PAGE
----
14 One of the four priority areas will be in advanced manufacturing, and we will test bed many of these new opportunities in areas such as autonomous vehicles. Our intellectual property regime will continue to be strengthened to entrench our position as one of the leading lights in the world. In this area, we have established the Advanced Manufacturing Training Academy (AMTA), a centralised national-level entity, to identify new skills and knowledge that the industry needs, and to coordinate the training and skills and development efforts required for advanced manufacturing. So with these insights, the Advanced Manufacturing Training Academy will work with our Institutes of Higher Learning providers to develop programmes for our workforce to support the future industry needs. This institution is not looking at what to do to provide for today's workers only. More importantly, they are constantly scanning the horizon to see what else needs to be done, what are the new skillsets that need to be acquired by our workers ahead of time, in order for us to be ready to support the industries of the future.
15 We will also work with employers to train and deepen their skills base for their workforce in emerging areas such as robotics, automation and analytics, through the company-led training. For example, Bosch Rexroth Training Centre will co-develop the training content with Singapore Polytechnic in areas such as Industry 4.0-related business modelling, as well as provide mentorship and skills training to enterprises as part of the proof-of-concept projects.
16 The third thing that we want to roll out is to continue our efforts to support firms to embark on Industry 4.0 transformation projects, such as through the Smart Industry Readiness Index (SIRI). Singapore has established SIRI to provide a data-backed snapshot of the Industry 4.0 maturity levels. The purpose of this is for firms to use this framework to benchmark themselves. Having benchmarked themselves, they can then use the framework, work with consultants to see how they can use the processes to strengthen their product development, and upgrade their production system in tandem.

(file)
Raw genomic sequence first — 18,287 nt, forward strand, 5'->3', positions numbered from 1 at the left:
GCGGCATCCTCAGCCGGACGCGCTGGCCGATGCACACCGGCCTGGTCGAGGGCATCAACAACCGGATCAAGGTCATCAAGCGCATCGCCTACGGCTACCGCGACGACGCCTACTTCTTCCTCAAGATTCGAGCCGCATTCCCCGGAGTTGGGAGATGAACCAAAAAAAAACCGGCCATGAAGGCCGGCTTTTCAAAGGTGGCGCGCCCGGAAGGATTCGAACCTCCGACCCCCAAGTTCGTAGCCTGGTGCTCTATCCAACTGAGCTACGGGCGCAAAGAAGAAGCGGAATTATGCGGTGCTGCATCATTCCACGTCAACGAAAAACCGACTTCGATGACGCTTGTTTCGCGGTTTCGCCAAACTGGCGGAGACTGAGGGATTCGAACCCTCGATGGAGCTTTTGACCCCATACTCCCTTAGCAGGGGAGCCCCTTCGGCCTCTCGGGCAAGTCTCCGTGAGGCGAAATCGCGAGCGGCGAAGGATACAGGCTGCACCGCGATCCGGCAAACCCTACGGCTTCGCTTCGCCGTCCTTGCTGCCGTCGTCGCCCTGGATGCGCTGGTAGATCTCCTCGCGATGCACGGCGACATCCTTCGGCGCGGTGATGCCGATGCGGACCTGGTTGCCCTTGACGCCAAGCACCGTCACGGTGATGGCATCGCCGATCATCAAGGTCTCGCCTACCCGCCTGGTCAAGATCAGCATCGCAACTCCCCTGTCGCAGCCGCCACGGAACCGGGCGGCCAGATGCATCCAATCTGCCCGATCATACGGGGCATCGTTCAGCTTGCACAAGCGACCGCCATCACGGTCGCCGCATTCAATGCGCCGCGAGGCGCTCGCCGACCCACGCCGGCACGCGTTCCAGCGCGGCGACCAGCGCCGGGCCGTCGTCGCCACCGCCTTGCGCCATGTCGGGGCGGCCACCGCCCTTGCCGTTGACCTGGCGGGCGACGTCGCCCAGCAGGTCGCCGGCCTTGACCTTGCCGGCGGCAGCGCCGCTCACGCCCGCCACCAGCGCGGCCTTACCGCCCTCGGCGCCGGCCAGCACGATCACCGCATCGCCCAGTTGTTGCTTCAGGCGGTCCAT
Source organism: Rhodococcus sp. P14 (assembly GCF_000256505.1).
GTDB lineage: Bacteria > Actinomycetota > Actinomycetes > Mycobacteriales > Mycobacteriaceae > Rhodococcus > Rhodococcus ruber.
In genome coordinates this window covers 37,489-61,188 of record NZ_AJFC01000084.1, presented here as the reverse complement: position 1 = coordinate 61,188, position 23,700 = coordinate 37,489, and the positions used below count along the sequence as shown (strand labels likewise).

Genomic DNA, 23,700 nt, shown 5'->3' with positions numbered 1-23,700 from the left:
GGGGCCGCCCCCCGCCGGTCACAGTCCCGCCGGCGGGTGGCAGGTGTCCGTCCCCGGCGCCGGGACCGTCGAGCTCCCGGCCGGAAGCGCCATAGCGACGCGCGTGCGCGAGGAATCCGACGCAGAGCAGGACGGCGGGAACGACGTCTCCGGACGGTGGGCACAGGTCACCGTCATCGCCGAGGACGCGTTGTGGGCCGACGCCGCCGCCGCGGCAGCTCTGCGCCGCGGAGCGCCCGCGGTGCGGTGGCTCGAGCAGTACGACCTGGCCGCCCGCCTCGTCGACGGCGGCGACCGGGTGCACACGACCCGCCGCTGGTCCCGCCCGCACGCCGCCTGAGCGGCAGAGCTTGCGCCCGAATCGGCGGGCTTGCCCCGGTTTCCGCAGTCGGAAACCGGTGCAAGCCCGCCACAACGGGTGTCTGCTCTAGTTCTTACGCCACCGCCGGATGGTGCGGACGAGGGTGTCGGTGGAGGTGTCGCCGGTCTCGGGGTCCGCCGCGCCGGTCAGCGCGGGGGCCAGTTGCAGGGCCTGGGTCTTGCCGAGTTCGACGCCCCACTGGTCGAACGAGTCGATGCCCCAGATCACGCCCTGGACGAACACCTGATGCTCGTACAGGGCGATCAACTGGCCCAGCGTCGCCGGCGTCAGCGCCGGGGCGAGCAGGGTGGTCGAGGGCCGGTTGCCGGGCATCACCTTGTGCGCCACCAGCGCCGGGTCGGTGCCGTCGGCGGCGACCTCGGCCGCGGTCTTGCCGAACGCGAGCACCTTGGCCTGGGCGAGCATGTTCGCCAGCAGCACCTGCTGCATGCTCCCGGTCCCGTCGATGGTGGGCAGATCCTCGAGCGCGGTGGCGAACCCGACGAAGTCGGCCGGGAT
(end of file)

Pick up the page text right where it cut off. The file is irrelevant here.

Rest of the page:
17 This is a standard that Singapore is proliferating across the world, through the WEF-EDB SIRI Internationalisation Collaboration. This WEF-EDB partnership will establish SIRI as an international benchmark to advance the pace of transformation in the manufacturing industry. We can use it to assess and motivate transformational changes for large and small medium enterprises alike. To give an example, Shine Precision Engineering Private Limited used SIRI to evaluate the current state of their factory and plan out a holistic transformation roadmap to generate their largest ROI. Through the digital transformation, Shine Precision was able to increase output, achieve significant improvements in their operational efficiency, and upskill their workers to take on higher value-adding jobs.
18 To conclude, these are the three things that we will do. Build the ecosystem, with the Jurong Innovation District as one of the key planks of this particular track of work, by attracting enough companies at the leading edge to form the ecosystem there. The second is to make sure that we continue with the training of our workers ahead of time with the Advanced Manufacturing Training Academy. The third part is to proliferate the use of the index like SIRI for us to evaluate ourselves, and to help our companies to upgrade their facilities.
19 These are three new things that we will focus on, over and above what we will continue to do to strengthen our traditional competitive advantages, which include a pro-business environment; intellectual property protection; a superior connectivity network, in both the physical and the data dimensions; a skilled workforce; and harmonious tripartite relationships.
20 These are all the things that we will continue to do, but we will not be complacent. We have to keep advancing our work to make sure that we keep pace with the latest demands for the industry in the future.
21 Thank you.